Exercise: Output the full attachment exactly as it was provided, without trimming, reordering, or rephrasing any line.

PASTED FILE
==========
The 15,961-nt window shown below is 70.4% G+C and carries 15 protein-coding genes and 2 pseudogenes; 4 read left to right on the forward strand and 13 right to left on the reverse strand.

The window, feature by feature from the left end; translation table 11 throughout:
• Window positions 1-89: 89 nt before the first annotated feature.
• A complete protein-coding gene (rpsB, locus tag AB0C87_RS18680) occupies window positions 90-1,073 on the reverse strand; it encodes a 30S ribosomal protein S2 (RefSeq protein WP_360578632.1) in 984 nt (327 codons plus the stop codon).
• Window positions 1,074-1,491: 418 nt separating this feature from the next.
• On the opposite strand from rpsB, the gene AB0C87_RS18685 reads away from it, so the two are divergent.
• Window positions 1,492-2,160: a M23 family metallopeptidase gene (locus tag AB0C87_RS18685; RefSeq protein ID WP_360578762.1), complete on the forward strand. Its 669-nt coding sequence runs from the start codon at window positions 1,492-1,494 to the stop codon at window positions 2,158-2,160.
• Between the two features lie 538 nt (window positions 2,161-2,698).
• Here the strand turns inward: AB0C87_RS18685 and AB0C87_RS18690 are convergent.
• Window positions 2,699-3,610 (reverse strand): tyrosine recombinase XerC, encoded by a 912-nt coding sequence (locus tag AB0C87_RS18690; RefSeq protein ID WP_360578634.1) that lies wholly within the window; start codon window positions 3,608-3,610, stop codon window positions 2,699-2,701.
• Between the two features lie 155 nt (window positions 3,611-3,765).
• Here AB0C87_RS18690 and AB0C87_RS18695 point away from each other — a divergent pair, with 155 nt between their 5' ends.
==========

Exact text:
The 15,961-nt window shown below is 70.4% G+C and carries 15 protein-coding genes and 2 pseudogenes; 4 read left to right on the forward strand and 13 right to left on the reverse strand.

The window, feature by feature from the left end; translation table 11 throughout:
• Window positions 1-89: 89 nt before the first annotated feature.
• A complete protein-coding gene (rpsB, locus tag AB0C87_RS18680) occupies window positions 90-1,073 on the reverse strand; it encodes a 30S ribosomal protein S2 (RefSeq protein WP_360578632.1) in 984 nt (327 codons plus the stop codon).
• Window positions 1,074-1,491: 418 nt separating this feature from the next.
• On the opposite strand from rpsB, the gene AB0C87_RS18685 reads away from it, so the two are divergent.
• Window positions 1,492-2,160: a M23 family metallopeptidase gene (locus tag AB0C87_RS18685; RefSeq protein ID WP_360578762.1), complete on the forward strand. Its 669-nt coding sequence runs from the start codon at window positions 1,492-1,494 to the stop codon at window positions 2,158-2,160.
• Between the two features lie 538 nt (window positions 2,161-2,698).
• Here the strand turns inward: AB0C87_RS18685 and AB0C87_RS18690 are convergent.
• Window positions 2,699-3,610 (reverse strand): tyrosine recombinase XerC, encoded by a 912-nt coding sequence (locus tag AB0C87_RS18690; RefSeq protein ID WP_360578634.1) that lies wholly within the window; start codon window positions 3,608-3,610, stop codon window positions 2,699-2,701.
• Between the two features lie 155 nt (window positions 3,611-3,765).
• Here AB0C87_RS18690 and AB0C87_RS18695 point away from each other — a divergent pair, with 155 nt between their 5' ends.